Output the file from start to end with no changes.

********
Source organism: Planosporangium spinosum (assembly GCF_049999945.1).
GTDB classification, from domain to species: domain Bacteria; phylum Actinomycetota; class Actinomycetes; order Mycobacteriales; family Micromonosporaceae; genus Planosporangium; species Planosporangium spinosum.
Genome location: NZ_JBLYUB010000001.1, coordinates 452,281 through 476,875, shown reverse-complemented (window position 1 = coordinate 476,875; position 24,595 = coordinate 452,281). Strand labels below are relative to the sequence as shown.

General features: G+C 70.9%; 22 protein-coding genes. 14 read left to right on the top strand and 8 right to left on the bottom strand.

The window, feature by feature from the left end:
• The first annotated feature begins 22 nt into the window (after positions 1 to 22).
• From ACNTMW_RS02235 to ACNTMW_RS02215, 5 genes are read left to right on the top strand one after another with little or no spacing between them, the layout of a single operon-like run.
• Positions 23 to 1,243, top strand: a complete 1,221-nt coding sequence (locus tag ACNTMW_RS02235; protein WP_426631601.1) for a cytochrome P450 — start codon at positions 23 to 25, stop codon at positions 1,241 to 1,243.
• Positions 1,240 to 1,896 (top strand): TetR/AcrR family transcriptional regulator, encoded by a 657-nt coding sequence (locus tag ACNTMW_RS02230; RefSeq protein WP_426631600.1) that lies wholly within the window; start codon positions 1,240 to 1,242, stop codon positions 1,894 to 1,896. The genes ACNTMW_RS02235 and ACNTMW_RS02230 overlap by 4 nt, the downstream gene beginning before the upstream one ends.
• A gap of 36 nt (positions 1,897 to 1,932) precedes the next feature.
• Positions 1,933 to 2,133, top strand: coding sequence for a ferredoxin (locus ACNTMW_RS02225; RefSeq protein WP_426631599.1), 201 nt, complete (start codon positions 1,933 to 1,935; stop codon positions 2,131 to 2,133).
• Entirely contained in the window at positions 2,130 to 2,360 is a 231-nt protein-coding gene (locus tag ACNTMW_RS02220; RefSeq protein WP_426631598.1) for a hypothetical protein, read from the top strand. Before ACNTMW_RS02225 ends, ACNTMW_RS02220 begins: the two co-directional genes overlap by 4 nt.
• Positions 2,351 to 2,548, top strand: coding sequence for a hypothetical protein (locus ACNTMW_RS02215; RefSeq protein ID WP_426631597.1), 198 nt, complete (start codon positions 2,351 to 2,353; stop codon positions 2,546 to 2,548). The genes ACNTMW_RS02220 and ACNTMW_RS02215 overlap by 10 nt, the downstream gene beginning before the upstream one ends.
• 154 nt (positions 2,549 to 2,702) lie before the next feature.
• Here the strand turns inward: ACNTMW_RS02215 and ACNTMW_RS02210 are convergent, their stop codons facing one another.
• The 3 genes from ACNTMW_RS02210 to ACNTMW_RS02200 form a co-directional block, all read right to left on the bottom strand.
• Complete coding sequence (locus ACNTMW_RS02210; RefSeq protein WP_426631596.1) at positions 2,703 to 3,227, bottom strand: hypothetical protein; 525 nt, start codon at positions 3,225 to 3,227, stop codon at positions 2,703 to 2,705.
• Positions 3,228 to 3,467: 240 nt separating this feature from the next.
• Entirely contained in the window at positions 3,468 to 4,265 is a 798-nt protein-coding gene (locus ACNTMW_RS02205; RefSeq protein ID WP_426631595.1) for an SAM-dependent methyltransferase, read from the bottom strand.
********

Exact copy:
Source organism: Planosporangium spinosum (assembly GCF_049999945.1).
GTDB classification, from domain to species: domain Bacteria; phylum Actinomycetota; class Actinomycetes; order Mycobacteriales; family Micromonosporaceae; genus Planosporangium; species Planosporangium spinosum.
Genome location: NZ_JBLYUB010000001.1, coordinates 452,281 through 476,875, shown reverse-complemented (window position 1 = coordinate 476,875; position 24,595 = coordinate 452,281). Strand labels below are relative to the sequence as shown.

General features: G+C 70.9%; 22 protein-coding genes. 14 read left to right on the top strand and 8 right to left on the bottom strand.

The window, feature by feature from the left end:
• The first annotated feature begins 22 nt into the window (after positions 1 to 22).
• From ACNTMW_RS02235 to ACNTMW_RS02215, 5 genes are read left to right on the top strand one after another with little or no spacing between them, the layout of a single operon-like run.
• Positions 23 to 1,243, top strand: a complete 1,221-nt coding sequence (locus tag ACNTMW_RS02235; protein WP_426631601.1) for a cytochrome P450 — start codon at positions 23 to 25, stop codon at positions 1,241 to 1,243.
• Positions 1,240 to 1,896 (top strand): TetR/AcrR family transcriptional regulator, encoded by a 657-nt coding sequence (locus tag ACNTMW_RS02230; RefSeq protein WP_426631600.1) that lies wholly within the window; start codon positions 1,240 to 1,242, stop codon positions 1,894 to 1,896. The genes ACNTMW_RS02235 and ACNTMW_RS02230 overlap by 4 nt, the downstream gene beginning before the upstream one ends.
• A gap of 36 nt (positions 1,897 to 1,932) precedes the next feature.
• Positions 1,933 to 2,133, top strand: coding sequence for a ferredoxin (locus ACNTMW_RS02225; RefSeq protein WP_426631599.1), 201 nt, complete (start codon positions 1,933 to 1,935; stop codon positions 2,131 to 2,133).
• Entirely contained in the window at positions 2,130 to 2,360 is a 231-nt protein-coding gene (locus tag ACNTMW_RS02220; RefSeq protein WP_426631598.1) for a hypothetical protein, read from the top strand. Before ACNTMW_RS02225 ends, ACNTMW_RS02220 begins: the two co-directional genes overlap by 4 nt.
• Positions 2,351 to 2,548, top strand: coding sequence for a hypothetical protein (locus ACNTMW_RS02215; RefSeq protein ID WP_426631597.1), 198 nt, complete (start codon positions 2,351 to 2,353; stop codon positions 2,546 to 2,548). The genes ACNTMW_RS02220 and ACNTMW_RS02215 overlap by 10 nt, the downstream gene beginning before the upstream one ends.
• 154 nt (positions 2,549 to 2,702) lie before the next feature.
• Here the strand turns inward: ACNTMW_RS02215 and ACNTMW_RS02210 are convergent, their stop codons facing one another.
• The 3 genes from ACNTMW_RS02210 to ACNTMW_RS02200 form a co-directional block, all read right to left on the bottom strand.
• Complete coding sequence (locus ACNTMW_RS02210; RefSeq protein WP_426631596.1) at positions 2,703 to 3,227, bottom strand: hypothetical protein; 525 nt, start codon at positions 3,225 to 3,227, stop codon at positions 2,703 to 2,705.
• Positions 3,228 to 3,467: 240 nt separating this feature from the next.
• Entirely contained in the window at positions 3,468 to 4,265 is a 798-nt protein-coding gene (locus ACNTMW_RS02205; RefSeq protein ID WP_426631595.1) for an SAM-dependent methyltransferase, read from the bottom strand.